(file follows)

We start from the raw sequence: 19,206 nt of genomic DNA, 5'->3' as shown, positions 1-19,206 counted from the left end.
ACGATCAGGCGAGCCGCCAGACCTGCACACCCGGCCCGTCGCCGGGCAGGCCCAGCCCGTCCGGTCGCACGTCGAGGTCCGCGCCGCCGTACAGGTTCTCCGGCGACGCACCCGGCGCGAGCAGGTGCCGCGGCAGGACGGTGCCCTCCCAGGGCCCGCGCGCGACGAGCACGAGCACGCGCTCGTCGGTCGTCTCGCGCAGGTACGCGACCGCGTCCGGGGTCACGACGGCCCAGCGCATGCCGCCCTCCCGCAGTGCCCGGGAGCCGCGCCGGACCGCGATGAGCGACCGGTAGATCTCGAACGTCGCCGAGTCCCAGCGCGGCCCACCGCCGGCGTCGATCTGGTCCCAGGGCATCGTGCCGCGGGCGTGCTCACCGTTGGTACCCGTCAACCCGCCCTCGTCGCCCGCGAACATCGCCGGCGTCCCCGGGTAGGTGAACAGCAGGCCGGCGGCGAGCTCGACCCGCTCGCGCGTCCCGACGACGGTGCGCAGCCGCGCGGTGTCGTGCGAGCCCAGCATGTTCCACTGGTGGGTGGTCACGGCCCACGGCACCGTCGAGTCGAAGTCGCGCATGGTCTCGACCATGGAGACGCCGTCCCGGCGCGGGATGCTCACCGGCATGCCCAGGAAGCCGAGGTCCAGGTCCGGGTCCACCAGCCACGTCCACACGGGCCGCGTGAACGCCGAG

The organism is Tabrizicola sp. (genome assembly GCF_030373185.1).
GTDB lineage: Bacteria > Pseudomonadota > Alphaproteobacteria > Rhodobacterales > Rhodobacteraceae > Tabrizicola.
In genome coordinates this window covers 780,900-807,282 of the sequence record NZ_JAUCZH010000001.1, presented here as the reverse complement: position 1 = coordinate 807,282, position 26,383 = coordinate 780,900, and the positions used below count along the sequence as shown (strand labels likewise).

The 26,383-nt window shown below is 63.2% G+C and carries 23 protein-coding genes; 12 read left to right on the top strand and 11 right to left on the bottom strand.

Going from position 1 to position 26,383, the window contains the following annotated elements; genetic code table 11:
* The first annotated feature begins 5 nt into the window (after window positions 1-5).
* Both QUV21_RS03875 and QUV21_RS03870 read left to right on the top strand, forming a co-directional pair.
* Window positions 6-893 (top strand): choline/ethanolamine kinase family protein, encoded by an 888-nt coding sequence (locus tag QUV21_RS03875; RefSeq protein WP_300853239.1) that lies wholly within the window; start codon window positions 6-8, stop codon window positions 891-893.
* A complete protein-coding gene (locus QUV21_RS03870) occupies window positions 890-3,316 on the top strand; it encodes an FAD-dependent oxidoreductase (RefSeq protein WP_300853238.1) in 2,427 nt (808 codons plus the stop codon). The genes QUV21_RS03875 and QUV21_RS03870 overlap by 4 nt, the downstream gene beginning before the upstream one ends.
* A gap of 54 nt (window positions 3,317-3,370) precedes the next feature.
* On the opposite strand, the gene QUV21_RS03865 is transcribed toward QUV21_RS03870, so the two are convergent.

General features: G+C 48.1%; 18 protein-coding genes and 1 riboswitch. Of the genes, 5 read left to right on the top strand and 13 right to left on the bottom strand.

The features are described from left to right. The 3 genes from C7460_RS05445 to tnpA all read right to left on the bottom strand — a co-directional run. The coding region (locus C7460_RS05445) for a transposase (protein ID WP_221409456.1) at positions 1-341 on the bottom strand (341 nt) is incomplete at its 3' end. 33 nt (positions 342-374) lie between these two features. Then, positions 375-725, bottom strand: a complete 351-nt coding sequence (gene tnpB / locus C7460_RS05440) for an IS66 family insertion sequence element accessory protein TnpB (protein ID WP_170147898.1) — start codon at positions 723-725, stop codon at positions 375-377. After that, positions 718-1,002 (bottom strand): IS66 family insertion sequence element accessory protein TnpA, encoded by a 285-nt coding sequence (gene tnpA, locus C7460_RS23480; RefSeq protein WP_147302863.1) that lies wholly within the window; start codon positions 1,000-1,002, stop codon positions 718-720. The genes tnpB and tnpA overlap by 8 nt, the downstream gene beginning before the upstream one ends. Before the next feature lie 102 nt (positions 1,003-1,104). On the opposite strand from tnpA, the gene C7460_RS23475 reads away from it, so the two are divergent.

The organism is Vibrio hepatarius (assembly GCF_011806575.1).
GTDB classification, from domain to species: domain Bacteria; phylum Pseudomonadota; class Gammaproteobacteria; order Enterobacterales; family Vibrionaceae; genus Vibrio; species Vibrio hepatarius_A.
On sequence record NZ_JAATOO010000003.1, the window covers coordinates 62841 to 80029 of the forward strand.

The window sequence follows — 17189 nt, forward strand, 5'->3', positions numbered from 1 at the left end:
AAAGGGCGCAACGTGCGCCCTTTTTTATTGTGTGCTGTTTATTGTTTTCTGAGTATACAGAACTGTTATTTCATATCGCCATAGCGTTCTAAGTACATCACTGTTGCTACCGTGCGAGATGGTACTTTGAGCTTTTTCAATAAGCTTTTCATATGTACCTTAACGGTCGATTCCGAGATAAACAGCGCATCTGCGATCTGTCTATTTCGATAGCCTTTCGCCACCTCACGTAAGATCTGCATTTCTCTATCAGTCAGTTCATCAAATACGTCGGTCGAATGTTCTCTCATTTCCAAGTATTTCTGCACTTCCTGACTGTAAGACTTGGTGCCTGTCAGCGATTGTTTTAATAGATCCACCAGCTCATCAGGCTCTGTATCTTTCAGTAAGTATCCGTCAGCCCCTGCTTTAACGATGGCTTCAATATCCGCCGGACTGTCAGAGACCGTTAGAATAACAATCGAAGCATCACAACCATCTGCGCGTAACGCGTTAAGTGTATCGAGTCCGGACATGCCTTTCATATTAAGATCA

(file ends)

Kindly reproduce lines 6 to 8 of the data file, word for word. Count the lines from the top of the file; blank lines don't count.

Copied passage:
The 26,383-nt window shown below is 63.2% G+C and carries 23 protein-coding genes; 12 read left to right on the top strand and 11 right to left on the bottom strand.

Going from position 1 to position 26,383, the window contains the following annotated elements; genetic code table 11:
* The first annotated feature begins 5 nt into the window (after window positions 1-5).